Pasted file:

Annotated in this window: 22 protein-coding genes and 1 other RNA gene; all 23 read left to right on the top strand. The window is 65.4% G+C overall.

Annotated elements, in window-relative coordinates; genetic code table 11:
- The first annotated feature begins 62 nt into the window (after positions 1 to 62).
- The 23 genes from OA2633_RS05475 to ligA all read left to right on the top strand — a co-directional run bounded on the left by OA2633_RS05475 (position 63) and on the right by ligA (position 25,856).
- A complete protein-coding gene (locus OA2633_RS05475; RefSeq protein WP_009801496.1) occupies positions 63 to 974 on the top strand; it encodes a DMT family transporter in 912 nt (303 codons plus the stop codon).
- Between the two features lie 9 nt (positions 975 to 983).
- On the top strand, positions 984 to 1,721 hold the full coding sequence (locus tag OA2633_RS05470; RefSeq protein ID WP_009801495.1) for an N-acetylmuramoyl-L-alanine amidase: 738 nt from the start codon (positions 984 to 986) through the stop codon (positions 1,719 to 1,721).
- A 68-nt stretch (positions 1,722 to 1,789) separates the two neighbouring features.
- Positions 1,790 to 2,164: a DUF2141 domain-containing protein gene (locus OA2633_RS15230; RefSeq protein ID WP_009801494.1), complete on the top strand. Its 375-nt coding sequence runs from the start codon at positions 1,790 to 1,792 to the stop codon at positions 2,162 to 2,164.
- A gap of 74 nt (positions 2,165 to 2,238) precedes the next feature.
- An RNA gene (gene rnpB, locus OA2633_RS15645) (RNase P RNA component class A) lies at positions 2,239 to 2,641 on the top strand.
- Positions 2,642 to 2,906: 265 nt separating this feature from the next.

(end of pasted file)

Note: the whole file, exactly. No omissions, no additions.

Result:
Annotated in this window: 22 protein-coding genes and 1 other RNA gene; all 23 read left to right on the top strand. The window is 65.4% G+C overall.

Annotated elements, in window-relative coordinates; genetic code table 11:
- The first annotated feature begins 62 nt into the window (after positions 1 to 62).
- The 23 genes from OA2633_RS05475 to ligA all read left to right on the top strand — a co-directional run bounded on the left by OA2633_RS05475 (position 63) and on the right by ligA (position 25,856).
- A complete protein-coding gene (locus OA2633_RS05475; RefSeq protein WP_009801496.1) occupies positions 63 to 974 on the top strand; it encodes a DMT family transporter in 912 nt (303 codons plus the stop codon).
- Between the two features lie 9 nt (positions 975 to 983).
- On the top strand, positions 984 to 1,721 hold the full coding sequence (locus tag OA2633_RS05470; RefSeq protein ID WP_009801495.1) for an N-acetylmuramoyl-L-alanine amidase: 738 nt from the start codon (positions 984 to 986) through the stop codon (positions 1,719 to 1,721).
- A 68-nt stretch (positions 1,722 to 1,789) separates the two neighbouring features.
- Positions 1,790 to 2,164: a DUF2141 domain-containing protein gene (locus OA2633_RS15230; RefSeq protein ID WP_009801494.1), complete on the top strand. Its 375-nt coding sequence runs from the start codon at positions 1,790 to 1,792 to the stop codon at positions 2,162 to 2,164.
- A gap of 74 nt (positions 2,165 to 2,238) precedes the next feature.
- An RNA gene (gene rnpB, locus OA2633_RS15645) (RNase P RNA component class A) lies at positions 2,239 to 2,641 on the top strand.
- Positions 2,642 to 2,906: 265 nt separating this feature from the next.